Dave Heath was born in Manchester in 1956. After studying flute at the Guildhall School of Music and Drama with William Bennett and Edward Beckett, he began playing jazz professionally at the age of 17. His first work, Out of the Cool, was written in 1978 following a request from fellow flautist Richard Blake. Heath's subsequent pieces Rumania(1979) and Coltrane (1981) are based within the same idiom as Out of the Cool, on the chords and rhythm of modern jazz fully notated in a classical format. Nevertheless, shortly after completing Fight the Lion (1982) for piano there were shifts in Heath's compositional direction. His next piece Rise from the Dark for full orchestra was based on entirely different techniques: a juxtaposition of rhythm and extreme harmony by degrees more aggressive and yet more romantic, the avant-garde set against beautiful chord sequences.

Subsequent pieces in this style are On Fire (1986) originally written for cello and piano but most recently performed by Kennedy with John Lenehan during the former's Viennese debut in 1998; solo string piece The Frontier (1989), piano concerto The Passion (1990), & Berlin Wall (1991) for violin, cello and piano. James Galway gave the first performance of Heath's flute concerto Free The Spirit (1992) with the Philharmonia under conductor Leonard Slatkin. During 1992, Heath was commisioned by the Minnesota Orchestra to write a violin concerto for Nigel Kennedy which would challenge the soloist uniquely. 'Quite simply, the soloist doesn't have a part... it's total improvisation. The difficult thing is the pacing... if you blow yourself out after two minutes, there's still another twenty-eight to go'. Premiered over three consecutive nights in Minneapolis during March 1993, Alone at the Frontier, outraged the American music establishment through the use of a rap choir and graffiti daubed backdrop... The audience, in contrast, gave the work a standing ovation. Conversely, Heaths first piece for Evelyn Glennie, African Sunrise/Manhattan Rave, was received with equal enthusiasm by the public and media at its premieres on both sides of the Atlantic.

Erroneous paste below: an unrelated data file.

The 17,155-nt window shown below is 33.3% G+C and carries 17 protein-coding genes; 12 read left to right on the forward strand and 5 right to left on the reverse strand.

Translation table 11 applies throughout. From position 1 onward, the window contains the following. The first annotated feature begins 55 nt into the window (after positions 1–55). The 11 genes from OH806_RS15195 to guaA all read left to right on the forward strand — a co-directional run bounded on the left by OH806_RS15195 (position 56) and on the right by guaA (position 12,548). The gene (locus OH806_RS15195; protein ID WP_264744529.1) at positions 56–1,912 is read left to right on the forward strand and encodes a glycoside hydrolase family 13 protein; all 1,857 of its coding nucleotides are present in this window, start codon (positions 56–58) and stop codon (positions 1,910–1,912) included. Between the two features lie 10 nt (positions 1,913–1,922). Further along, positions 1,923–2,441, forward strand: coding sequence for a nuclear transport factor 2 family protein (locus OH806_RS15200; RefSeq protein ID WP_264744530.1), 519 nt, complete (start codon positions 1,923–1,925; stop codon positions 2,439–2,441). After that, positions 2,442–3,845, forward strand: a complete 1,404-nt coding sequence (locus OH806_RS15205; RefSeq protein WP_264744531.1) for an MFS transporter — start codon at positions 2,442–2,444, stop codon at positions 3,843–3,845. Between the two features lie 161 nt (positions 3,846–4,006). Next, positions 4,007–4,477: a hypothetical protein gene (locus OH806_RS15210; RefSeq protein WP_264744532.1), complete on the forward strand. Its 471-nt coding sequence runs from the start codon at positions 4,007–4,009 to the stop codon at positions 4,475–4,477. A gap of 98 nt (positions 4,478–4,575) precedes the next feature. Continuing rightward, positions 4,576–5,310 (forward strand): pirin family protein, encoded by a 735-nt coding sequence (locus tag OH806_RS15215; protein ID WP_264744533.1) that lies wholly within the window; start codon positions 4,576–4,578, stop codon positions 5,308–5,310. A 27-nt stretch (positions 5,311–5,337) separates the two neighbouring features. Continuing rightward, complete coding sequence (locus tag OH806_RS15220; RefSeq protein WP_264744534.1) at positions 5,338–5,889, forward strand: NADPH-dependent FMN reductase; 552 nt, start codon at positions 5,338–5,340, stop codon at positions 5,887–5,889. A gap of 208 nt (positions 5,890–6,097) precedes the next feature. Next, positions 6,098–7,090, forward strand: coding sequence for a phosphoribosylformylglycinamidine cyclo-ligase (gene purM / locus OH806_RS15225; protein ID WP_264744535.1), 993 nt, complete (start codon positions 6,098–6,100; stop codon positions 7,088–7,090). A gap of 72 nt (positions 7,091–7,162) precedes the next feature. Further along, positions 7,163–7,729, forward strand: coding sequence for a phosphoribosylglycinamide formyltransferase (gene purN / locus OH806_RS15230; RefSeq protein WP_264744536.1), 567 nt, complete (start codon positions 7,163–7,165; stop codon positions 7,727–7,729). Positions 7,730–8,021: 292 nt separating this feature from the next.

From 1993 - 1996 Heath was Composer in Residence with the BT Scottish Ensemble and was profiled by BBC2 TV during 1994 in a programme entitled Inspiration. His orchestral works within that period were The Four Elements, The Celtic, The Connemara and The Rage, the latter being premiered in Scotland during the Spring of 1996. His violin concerto The Celtic was recorded by Clio Gould as was The Four Elements with percussionist Kirk Richardson. In 1997, Heath arranged, orchestrated and conducted The Scottish Chamber Orchestra with Aly Bain and Karen Mathieson in Phil Cunningham's Celtic Orchestral extravaganza The Highlands And Islands Suite, a performance which opened the Glasgow Celtic Connection Festival.

In October 1998 Ballet Rambert's director Christopher Bruce, choreographed a ballet to Heath's violin concerto The Celtic for the opening night of the New Sadler's Wells Theatre. This ballet, Four Scenes, has now become part of the company's repertoire. Future projects include Gottlieb a work for solo organ, and an opera, Everyday Occurrence; a love affair set in the pit of an orchestra.